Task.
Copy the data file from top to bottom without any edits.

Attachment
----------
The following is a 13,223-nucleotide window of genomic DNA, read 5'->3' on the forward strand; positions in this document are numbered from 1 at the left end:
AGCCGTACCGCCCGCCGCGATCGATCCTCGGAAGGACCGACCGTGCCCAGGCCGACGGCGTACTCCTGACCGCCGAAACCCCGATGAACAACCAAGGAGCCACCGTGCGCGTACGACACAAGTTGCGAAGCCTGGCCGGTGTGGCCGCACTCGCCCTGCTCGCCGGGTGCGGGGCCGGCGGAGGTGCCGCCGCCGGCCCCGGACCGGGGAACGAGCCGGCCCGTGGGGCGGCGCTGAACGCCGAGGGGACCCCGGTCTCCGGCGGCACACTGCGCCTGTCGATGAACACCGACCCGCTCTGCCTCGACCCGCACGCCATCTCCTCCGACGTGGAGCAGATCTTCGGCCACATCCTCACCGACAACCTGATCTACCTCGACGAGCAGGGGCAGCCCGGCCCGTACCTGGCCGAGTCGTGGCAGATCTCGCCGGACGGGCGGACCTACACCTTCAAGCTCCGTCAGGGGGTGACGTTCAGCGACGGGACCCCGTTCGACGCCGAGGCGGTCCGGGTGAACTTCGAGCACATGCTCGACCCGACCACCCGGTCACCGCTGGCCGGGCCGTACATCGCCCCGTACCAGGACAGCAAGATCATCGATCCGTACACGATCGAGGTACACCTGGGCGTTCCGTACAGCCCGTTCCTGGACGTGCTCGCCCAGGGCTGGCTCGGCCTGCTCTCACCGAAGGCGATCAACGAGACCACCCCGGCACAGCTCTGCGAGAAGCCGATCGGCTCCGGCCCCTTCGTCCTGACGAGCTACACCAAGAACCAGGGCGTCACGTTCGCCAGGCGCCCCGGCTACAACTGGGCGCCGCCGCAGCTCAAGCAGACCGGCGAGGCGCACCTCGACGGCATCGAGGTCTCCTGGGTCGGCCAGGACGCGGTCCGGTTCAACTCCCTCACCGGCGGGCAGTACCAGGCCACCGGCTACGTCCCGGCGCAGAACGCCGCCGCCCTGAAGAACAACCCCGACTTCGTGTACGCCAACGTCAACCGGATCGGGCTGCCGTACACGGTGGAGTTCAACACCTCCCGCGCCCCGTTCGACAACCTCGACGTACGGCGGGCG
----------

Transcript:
The following is a 13,223-nucleotide window of genomic DNA, read 5'->3' on the forward strand; positions in this document are numbered from 1 at the left end:
AGCCGTACCGCCCGCCGCGATCGATCCTCGGAAGGACCGACCGTGCCCAGGCCGACGGCGTACTCCTGACCGCCGAAACCCCGATGAACAACCAAGGAGCCACCGTGCGCGTACGACACAAGTTGCGAAGCCTGGCCGGTGTGGCCGCACTCGCCCTGCTCGCCGGGTGCGGGGCCGGCGGAGGTGCCGCCGCCGGCCCCGGACCGGGGAACGAGCCGGCCCGTGGGGCGGCGCTGAACGCCGAGGGGACCCCGGTCTCCGGCGGCACACTGCGCCTGTCGATGAACACCGACCCGCTCTGCCTCGACCCGCACGCCATCTCCTCCGACGTGGAGCAGATCTTCGGCCACATCCTCACCGACAACCTGATCTACCTCGACGAGCAGGGGCAGCCCGGCCCGTACCTGGCCGAGTCGTGGCAGATCTCGCCGGACGGGCGGACCTACACCTTCAAGCTCCGTCAGGGGGTGACGTTCAGCGACGGGACCCCGTTCGACGCCGAGGCGGTCCGGGTGAACTTCGAGCACATGCTCGACCCGACCACCCGGTCACCGCTGGCCGGGCCGTACATCGCCCCGTACCAGGACAGCAAGATCATCGATCCGTACACGATCGAGGTACACCTGGGCGTTCCGTACAGCCCGTTCCTGGACGTGCTCGCCCAGGGCTGGCTCGGCCTGCTCTCACCGAAGGCGATCAACGAGACCACCCCGGCACAGCTCTGCGAGAAGCCGATCGGCTCCGGCCCCTTCGTCCTGACGAGCTACACCAAGAACCAGGGCGTCACGTTCGCCAGGCGCCCCGGCTACAACTGGGCGCCGCCGCAGCTCAAGCAGACCGGCGAGGCGCACCTCGACGGCATCGAGGTCTCCTGGGTCGGCCAGGACGCGGTCCGGTTCAACTCCCTCACCGGCGGGCAGTACCAGGCCACCGGCTACGTCCCGGCGCAGAACGCCGCCGCCCTGAAGAACAACCCCGACTTCGTGTACGCCAACGTCAACCGGATCGGGCTGCCGTACACGGTGGAGTTCAACACCTCCCGCGCCCCGTTCGACAACCTCGACGTACGGCGGGCG